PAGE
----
The rams could access a small piece of pasture from their paddock and this would mean they would be next to the sheep who will be returning to pasture. They were gathered and moved in to the paddock and I shut the gate to keep them there. That way they don’t share a fence line with the females (in particular the unbred ewe lambs who are mixed in with the group).
Next we collected the ewes who were shorn last night and the guard dogs who needed to go with them. We moved them back out to pasture. Then we came back to the group still being held in the shearing shed. We split this group in half. Keeping half of them in for the day and letting half of them out to eat. This meant putting a bale of hay in an adjoining paddock and moving them there to keep them seperate so that later on I didn’t have to sort them from the shorn ewes who would be released throughout the day. The ones eating would be brought in later, for shearing on Sunday. This was doable because it was sunny outside. If it were raining again we'd have to keep all remaining animals in.
Back in the shearing shed we moved panels to adjust to the now much smaller flock and pushed a handful of ewes into a small pen at the entrance of the race. Sheep were ready to go and Jayde and I went in for breakfast.
Afterward I was hauling a few supplies such as coffee perk, water and snacks up to the shed. Shearing school participants began arriving shortly before 8am. Then we were off and shearing for another day. The pace was considerably slower since people were here to learn how to shear so were not as proficient as the professionals. There was a lot of effort and sweat expended throughout the day.
|Sheep in the race while 1st shearing demonstration is given|
Lunch was catered both Saturday and Sunday which was a sweet, sweet blessing. I didn’t have to do too much except rearrange my dining/living room to set up an extra table and gather enough chairs.
At the end of the day I had a chance to shear a ewe myself. I confess, I actually like doing it. There is a knack to holding sheep for ease of shearing and I was sure that if I got that figured out I could do this.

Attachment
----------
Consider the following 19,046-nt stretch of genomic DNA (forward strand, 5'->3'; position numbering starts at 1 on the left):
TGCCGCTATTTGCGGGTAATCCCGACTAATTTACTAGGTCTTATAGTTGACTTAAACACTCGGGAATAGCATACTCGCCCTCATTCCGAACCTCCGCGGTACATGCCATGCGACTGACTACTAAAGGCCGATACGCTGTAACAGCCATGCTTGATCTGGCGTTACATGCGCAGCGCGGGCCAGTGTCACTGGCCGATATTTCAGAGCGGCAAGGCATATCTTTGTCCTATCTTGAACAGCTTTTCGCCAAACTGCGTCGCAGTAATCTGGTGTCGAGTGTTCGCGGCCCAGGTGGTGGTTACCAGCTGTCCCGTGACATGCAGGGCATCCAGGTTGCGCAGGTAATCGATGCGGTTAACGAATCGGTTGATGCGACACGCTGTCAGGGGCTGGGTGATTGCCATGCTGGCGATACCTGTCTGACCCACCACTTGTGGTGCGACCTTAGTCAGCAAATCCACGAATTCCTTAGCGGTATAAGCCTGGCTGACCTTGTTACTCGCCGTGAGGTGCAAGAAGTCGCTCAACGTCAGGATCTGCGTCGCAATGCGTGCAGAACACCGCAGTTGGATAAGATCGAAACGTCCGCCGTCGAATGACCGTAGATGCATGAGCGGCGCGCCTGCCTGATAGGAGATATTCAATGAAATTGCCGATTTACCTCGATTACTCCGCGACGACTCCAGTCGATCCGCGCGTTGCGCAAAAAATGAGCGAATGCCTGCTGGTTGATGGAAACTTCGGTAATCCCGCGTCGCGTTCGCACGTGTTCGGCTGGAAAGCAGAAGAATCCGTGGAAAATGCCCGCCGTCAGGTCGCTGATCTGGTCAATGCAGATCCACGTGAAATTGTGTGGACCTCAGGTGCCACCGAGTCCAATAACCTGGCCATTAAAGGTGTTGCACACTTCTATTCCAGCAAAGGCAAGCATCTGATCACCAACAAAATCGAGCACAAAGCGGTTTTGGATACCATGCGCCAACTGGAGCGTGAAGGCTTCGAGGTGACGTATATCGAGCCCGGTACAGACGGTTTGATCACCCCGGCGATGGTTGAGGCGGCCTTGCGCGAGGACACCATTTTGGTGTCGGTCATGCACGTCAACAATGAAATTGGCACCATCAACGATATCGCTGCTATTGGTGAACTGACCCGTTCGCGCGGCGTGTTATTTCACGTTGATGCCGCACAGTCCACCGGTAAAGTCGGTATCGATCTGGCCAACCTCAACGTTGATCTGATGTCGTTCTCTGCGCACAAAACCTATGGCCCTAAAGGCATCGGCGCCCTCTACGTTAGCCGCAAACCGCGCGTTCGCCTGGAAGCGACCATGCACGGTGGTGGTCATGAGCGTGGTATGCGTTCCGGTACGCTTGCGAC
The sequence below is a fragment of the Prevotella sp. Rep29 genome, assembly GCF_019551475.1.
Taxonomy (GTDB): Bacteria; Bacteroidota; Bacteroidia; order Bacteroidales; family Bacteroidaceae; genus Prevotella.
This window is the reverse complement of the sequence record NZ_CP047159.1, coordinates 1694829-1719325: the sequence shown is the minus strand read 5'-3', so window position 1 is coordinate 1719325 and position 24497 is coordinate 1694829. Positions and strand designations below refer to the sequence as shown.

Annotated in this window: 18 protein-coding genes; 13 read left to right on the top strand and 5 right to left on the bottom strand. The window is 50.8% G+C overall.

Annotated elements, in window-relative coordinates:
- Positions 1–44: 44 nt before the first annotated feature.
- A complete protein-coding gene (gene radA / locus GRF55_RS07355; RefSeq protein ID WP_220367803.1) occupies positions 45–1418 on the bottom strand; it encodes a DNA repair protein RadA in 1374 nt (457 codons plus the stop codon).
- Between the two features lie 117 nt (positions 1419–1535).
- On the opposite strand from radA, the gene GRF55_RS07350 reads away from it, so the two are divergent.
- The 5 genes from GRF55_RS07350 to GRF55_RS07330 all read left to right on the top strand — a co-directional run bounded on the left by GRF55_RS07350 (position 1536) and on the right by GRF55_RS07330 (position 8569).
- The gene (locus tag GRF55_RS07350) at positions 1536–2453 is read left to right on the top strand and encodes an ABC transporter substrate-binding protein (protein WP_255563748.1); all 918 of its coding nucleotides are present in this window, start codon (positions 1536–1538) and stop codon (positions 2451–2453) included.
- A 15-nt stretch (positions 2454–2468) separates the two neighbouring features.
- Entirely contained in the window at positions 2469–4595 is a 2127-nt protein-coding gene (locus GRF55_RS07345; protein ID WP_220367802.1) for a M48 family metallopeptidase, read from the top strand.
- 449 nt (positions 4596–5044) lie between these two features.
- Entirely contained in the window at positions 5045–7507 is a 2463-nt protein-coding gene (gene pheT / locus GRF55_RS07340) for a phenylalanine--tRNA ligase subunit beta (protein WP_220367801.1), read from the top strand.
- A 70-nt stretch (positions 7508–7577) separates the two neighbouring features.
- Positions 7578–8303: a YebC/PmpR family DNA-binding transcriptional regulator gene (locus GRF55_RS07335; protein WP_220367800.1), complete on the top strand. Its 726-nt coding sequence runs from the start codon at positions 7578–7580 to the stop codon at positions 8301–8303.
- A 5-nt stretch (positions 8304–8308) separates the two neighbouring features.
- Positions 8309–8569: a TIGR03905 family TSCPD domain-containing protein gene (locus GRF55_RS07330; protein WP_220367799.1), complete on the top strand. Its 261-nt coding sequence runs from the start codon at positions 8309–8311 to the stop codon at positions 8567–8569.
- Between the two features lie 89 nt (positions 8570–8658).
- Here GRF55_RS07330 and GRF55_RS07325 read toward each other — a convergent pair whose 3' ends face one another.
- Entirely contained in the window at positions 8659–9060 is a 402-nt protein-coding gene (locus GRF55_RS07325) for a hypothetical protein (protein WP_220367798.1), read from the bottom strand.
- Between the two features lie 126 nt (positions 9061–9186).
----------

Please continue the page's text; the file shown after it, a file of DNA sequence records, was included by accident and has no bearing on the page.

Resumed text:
We worked until about 5 pm and everyone went their seperate ways for much needed rest.
Before stopping for supper Jayde and I were back outdoors to move sheep around again. The sheep who were out eating for the day were moved out of the way so the shorn sheep could pass through the paddock without mixing in with the others. The shorn sheep were gathered and taken out to pasture to join yesterdays group. When we returned from pasture we collected the eating group (the sheep to be sheared on Sunday) and moved them into the shearing shed for the night.
Shortly after that it was off to feed guard dogs and tuck in the ewes on pasture. Then some clean up of coffee and supplies and finally off to walk the stock dogs who patiently waited (well... played, dug holes and ran about) in the dog yard all day.
Sunday morning there was no need to move sheep, however the cows walked through a gate and had to be moved out of the way. Sunday was basically a repeat of Saturday. The pace was a little quicker though and with only 115 sheep remaining we finished up mid afternoon. Once again at the end of the day I stepped in to shear another ewe. It took me about ten minutes to do so.
After shearing was complete, there was all the take down and clean up (which we were still doing today). It was around 5:00 when the shearers were finally off to their next destination. Cajun and I moved the final group of sheep out to pasture and then brought the rams back to the barn paddock. Since the cows were now nearby we moved them in with the rams until we get the pasture gate they walked through fixed. The trailer load of wool bags was backed into the Quonset to keep it under cover overnight. We headed to the house, enjoyed some left overs for supper and before dark it was back out to take care of guard dogs and tuck up sheep for the night.